Server-Side Request Forgery (SSRF) attack is a type of attack where the attacker can abuse functionality on the server to read or update internal resources.
In a typical SSRF attack, the attacker might cause the server to make a connection to internal-only services within the organization's infrastructure and read server configuration such as AWS metadata, connect to internal services like HTTP-enabled databases or perform POST requests towards internal services that are not intended to be exposed. In other cases, they may be able to force the server to connect to arbitrary external systems, potentially leaking sensitive data such as authorization credentials.
As most of you know, OWASP updated the 10 most important security vulnerabilities recently. In the new list, there are some major and minor changes. The new A10 element of the OWASP Top 10 – 2021 list is SSRF.
The data reveals a low incidence rate and above-average testing coverage, as well as above-average Exploit and Impact potential ratings. SSRF represents the scenario where the security community members are informing OWASP that this is important, even though it's not illustrated in the data at this time.
Based on how the victim server responds to the request, SSRF can be divided into two categories as Basic SSRF and Blind SSRF:
This is the type of SSRF in which the victim server returns data to the hacker. When they perform an SSRF attack, a hacker is sending a request to a victim server. Basic SSRF is when the victim server sends back some data after the crafted request is made. A hacker would use Basic SSRF when they want to get data from the server or want to access unauthorized features.
As the name indicates, in this type of SSRF, hackers don’t get data back from the server. You see this commonly when the request is just to trigger some action on the victim server without returning anything back to the requesting server. Hackers use this type of SSRF when they want to make some changes using the victim server because they don’t need to see results for the activity.
If the user-supplied URL is processed and the back-end response is not sanitized, then the attack can lead to several impacts like:
- Port scanning: A user can scan the port of a particular website through the vulnerable web application which is processing the user’s URL.
- Fingerprinting intranet.
- Attacking internal or external web applications.
- Reading local web server files using the file:/// protocol handler.
- In some cases, a successful SSRF attack can even lead to Remote Code Execution (RCE).
To decrease the attack surface from external networks, it’s a common security practice to minimize the number of public servers. All the rest of the servers are for internal communication. Hackers can use SSRF to learn about the internal network by running scans. This information would be helpful after a hacker gets unauthorized access to the server to attack other servers in the network.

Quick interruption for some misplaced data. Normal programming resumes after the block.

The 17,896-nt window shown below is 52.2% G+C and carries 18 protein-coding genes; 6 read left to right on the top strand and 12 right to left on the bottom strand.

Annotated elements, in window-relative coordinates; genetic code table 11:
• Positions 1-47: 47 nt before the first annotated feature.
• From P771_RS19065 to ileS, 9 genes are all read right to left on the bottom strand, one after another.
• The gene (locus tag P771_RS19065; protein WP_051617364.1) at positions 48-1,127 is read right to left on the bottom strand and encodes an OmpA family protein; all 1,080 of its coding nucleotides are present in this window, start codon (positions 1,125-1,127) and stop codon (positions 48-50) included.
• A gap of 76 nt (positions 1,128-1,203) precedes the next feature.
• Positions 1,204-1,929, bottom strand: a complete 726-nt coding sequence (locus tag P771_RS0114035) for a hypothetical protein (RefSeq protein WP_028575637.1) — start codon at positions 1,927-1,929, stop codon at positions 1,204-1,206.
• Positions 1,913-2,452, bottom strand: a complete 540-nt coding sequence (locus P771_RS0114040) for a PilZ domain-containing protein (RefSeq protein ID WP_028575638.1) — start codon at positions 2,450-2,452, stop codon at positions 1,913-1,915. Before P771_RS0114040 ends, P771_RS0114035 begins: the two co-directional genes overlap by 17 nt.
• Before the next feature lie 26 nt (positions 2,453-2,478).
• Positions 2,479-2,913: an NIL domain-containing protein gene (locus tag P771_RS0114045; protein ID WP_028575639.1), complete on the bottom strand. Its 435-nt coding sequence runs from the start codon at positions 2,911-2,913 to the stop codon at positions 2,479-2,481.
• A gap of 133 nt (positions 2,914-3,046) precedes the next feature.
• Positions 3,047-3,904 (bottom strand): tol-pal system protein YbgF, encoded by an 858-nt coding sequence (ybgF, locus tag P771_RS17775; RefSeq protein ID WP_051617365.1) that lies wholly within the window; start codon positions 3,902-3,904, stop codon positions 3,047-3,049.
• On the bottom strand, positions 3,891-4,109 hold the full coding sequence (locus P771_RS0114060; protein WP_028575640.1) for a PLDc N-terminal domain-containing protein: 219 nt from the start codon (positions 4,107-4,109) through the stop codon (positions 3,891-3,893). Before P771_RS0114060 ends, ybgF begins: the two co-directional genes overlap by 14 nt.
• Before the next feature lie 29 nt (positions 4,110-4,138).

The number of requests coming to the internal servers is usually less than the traffic to public servers. Hence, they’re configured to have less bandwidth. Hackers can use SSRF to send multiple requests to internal servers to eat up their bandwidth, resulting in a DoS attack.
Apart from these common attacks, hackers can use SSRF to execute unauthorized or malicious actions, plant malware, etc. The more we know about such risks, the scarier it gets.
Hackers use SSRF to query internal services that can only be accessed through trusted servers. If the server is in such isolation, it’s needless to say that it contains something valuable. You would also see bastion hosts in the network to add an extra layer of protection. Hackers can use SSRF to bypass such restrictions and gain access to sensitive information.
Some modern services are meant to be completely interfaced with using HTTP queries. Unrestricted control of the URL can thus let the hacker manipulate such services and lead to anything, up to and including remote code execution on the underlying server (Redis is one of such famous examples).
- You generally use HTTPS, or occasionally HTTP, requests to servers. So, if you know that only these protocols are used, block requests with ftp://, gopher:// because we know this isn’t supposed to happen. You can also block files :// to prevent attackers from fetching files. This is like allow listing but focuses on the protocols used.
- Use a whitelist of approved domains and protocols through which remote resources can be acquired by the webserver.
- User input should always be sanitized or validated.
- One must verify that the server response received is as planned to avoid response data leakage to an attacker. The raw response body of the request sent by the server should not be delivered to the client under any circumstances.